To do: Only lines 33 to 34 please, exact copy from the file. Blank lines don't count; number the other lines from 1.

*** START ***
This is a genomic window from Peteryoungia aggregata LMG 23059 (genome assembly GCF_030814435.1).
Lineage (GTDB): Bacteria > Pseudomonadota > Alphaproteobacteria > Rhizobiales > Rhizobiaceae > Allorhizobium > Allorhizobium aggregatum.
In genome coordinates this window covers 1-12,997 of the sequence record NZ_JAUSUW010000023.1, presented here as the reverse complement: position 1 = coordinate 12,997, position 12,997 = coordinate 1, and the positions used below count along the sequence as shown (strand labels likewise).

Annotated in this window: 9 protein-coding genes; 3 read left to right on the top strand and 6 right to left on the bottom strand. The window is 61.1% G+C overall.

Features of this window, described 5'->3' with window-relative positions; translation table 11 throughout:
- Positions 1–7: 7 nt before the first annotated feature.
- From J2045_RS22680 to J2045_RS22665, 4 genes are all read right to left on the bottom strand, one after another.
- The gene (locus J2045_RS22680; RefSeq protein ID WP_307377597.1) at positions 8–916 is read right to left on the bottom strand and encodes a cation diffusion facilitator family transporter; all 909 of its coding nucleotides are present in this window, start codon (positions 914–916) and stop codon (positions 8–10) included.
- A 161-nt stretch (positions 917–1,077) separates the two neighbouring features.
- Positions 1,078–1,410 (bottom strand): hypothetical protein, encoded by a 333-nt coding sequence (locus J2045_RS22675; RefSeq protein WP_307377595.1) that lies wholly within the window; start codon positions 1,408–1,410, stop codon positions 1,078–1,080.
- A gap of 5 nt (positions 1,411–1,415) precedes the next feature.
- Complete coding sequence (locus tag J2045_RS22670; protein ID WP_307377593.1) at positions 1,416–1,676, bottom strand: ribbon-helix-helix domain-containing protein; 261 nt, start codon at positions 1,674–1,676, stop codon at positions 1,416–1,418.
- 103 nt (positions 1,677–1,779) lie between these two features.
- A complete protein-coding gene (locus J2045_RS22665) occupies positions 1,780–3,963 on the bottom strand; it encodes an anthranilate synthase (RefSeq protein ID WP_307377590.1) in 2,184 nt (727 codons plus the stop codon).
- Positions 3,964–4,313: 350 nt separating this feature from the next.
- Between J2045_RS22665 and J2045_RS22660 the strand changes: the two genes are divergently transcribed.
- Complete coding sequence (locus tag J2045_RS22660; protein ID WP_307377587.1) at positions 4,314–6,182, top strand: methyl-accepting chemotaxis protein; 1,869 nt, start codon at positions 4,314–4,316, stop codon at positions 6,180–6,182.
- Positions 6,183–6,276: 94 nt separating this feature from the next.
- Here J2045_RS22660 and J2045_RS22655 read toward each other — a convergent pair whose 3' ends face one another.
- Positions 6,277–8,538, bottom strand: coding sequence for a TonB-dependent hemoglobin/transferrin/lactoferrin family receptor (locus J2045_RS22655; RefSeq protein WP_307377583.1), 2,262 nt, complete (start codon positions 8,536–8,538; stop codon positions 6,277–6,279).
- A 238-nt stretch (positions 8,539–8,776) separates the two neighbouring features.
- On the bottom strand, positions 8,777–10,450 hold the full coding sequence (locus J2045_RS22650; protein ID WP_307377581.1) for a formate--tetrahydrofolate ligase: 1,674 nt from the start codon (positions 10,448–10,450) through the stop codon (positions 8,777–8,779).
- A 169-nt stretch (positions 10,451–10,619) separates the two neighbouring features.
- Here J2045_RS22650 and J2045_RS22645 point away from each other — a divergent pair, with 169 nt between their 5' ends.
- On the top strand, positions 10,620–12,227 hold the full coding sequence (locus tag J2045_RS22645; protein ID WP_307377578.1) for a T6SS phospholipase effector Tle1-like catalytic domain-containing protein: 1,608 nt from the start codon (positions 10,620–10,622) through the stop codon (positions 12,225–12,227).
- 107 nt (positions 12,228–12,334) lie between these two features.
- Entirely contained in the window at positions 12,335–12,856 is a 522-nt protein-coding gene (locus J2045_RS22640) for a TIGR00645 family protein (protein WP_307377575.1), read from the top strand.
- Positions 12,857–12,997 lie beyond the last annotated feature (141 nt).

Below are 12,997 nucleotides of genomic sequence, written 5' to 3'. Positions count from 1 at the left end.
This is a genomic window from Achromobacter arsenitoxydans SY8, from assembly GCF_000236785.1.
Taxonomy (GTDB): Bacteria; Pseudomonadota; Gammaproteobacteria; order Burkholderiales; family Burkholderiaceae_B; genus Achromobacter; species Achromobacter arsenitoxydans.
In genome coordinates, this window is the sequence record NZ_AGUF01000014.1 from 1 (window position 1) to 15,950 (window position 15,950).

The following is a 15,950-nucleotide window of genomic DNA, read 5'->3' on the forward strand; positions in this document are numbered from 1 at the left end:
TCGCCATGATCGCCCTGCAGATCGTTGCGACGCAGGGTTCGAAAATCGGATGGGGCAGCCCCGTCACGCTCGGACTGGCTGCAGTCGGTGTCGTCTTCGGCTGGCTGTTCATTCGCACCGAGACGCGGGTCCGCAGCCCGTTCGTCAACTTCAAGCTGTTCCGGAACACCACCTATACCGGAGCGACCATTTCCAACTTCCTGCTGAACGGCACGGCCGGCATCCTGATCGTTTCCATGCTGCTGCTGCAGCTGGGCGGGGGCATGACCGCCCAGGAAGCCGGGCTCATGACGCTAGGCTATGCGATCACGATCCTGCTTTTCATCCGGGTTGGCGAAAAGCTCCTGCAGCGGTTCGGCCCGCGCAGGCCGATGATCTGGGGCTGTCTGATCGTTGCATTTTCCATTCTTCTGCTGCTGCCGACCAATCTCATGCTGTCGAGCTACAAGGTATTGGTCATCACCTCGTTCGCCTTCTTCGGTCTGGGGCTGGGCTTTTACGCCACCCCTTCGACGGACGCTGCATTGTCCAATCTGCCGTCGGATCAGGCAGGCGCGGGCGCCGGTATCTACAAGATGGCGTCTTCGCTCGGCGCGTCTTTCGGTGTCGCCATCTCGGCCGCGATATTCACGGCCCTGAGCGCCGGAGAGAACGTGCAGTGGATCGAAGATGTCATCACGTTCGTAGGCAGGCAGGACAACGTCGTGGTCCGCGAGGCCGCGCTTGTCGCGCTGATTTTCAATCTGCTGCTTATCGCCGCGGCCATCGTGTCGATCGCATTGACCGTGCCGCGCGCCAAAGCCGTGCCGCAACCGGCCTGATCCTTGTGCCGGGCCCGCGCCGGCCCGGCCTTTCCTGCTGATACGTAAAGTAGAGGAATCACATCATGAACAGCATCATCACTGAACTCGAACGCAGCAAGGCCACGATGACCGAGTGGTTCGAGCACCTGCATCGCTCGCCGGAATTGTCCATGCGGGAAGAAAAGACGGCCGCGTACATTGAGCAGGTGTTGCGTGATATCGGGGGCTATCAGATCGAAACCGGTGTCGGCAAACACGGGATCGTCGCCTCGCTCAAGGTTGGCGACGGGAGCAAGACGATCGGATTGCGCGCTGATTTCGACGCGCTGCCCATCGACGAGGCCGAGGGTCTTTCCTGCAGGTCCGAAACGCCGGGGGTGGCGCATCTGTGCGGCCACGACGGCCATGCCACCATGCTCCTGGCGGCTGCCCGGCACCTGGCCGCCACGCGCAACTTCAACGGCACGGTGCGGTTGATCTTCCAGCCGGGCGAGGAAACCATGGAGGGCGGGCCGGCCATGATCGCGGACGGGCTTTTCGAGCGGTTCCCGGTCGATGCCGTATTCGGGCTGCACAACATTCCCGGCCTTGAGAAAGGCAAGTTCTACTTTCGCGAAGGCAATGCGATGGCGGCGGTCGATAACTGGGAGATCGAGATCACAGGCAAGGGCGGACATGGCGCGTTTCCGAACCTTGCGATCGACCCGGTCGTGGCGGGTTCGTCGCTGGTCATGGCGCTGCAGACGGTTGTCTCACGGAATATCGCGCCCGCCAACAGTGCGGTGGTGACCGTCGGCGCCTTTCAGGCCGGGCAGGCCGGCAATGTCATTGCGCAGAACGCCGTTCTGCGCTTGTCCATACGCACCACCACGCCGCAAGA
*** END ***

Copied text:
The following is a 15,950-nucleotide window of genomic DNA, read 5'->3' on the forward strand; positions in this document are numbered from 1 at the left end:
TCGCCATGATCGCCCTGCAGATCGTTGCGACGCAGGGTTCGAAAATCGGATGGGGCAGCCCCGTCACGCTCGGACTGGCTGCAGTCGGTGTCGTCTTCGGCTGGCTGTTCATTCGCACCGAGACGCGGGTCCGCAGCCCGTTCGTCAACTTCAAGCTGTTCCGGAACACCACCTATACCGGAGCGACCATTTCCAACTTCCTGCTGAACGGCACGGCCGGCATCCTGATCGTTTCCATGCTGCTGCTGCAGCTGGGCGGGGGCATGACCGCCCAGGAAGCCGGGCTCATGACGCTAGGCTATGCGATCACGATCCTGCTTTTCATCCGGGTTGGCGAAAAGCTCCTGCAGCGGTTCGGCCCGCGCAGGCCGATGATCTGGGGCTGTCTGATCGTTGCATTTTCCATTCTTCTGCTGCTGCCGACCAATCTCATGCTGTCGAGCTACAAGGTATTGGTCATCACCTCGTTCGCCTTCTTCGGTCTGGGGCTGGGCTTTTACGCCACCCCTTCGACGGACGCTGCATTGTCCAATCTGCCGTCGGATCAGGCAGGCGCGGGCGCCGGTATCTACAAGATGGCGTCTTCGCTCGGCGCGTCTTTCGGTGTCGCCATCTCGGCCGCGATATTCACGGCCCTGAGCGCCGGAGAGAACGTGCAGTGGATCGAAGATGTCATCACGTTCGTAGGCAGGCAGGACAACGTCGTGGTCCGCGAGGCCGCGCTTGTCGCGCTGATTTTCAATCTGCTGCTTATCGCCGCGGCCATCGTGTCGATCGCATTGACCGTGCCGCGCGCCAAAGCCGTGCCGCAACCGGCCTGATCCTTGTGCCGGGCCCGCGCCGGCCCGGCCTTTCCTGCTGATACGTAAAGTAGAGGAATCACATCATGAACAGCATCATCACTGAACTCGAACGCAGCAAGGCCACGATGACCGAGTGGTTCGAGCACCTGCATCGCTCGCCGGAATTGTCCATGCGGGAAGAAAAGACGGCCGCGTACATTGAGCAGGTGTTGCGTGATATCGGGGGCTATCAGATCGAAACCGGTGTCGGCAAACACGGGATCGTCGCCTCGCTCAAGGTTGGCGACGGGAGCAAGACGATCGGATTGCGCGCTGATTTCGACGCGCTGCCCATCGACGAGGCCGAGGGTCTTTCCTGCAGGTCCGAAACGCCGGGGGTGGCGCATCTGTGCGGCCACGACGGCCATGCCACCATGCTCCTGGCGGCTGCCCGGCACCTGGCCGCCACGCGCAACTTCAACGGCACGGTGCGGTTGATCTTCCAGCCGGGCGAGGAAACCATGGAGGGCGGGCCGGCCATGATCGCGGACGGGCTTTTCGAGCGGTTCCCGGTCGATGCCGTATTCGGGCTGCACAACATTCCCGGCCTTGAGAAAGGCAAGTTCTACTTTCGCGAAGGCAATGCGATGGCGGCGGTCGATAACTGGGAGATCGAGATCACAGGCAAGGGCGGACATGGCGCGTTTCCGAACCTTGCGATCGACCCGGTCGTGGCGGGTTCGTCGCTGGTCATGGCGCTGCAGACGGTTGTCTCACGGAATATCGCGCCCGCCAACAGTGCGGTGGTGACCGTCGGCGCCTTTCAGGCCGGGCAGGCCGGCAATGTCATTGCGCAGAACGCCGTTCTGCGCTTGTCCATACGCACCACCACGCCGCAAGA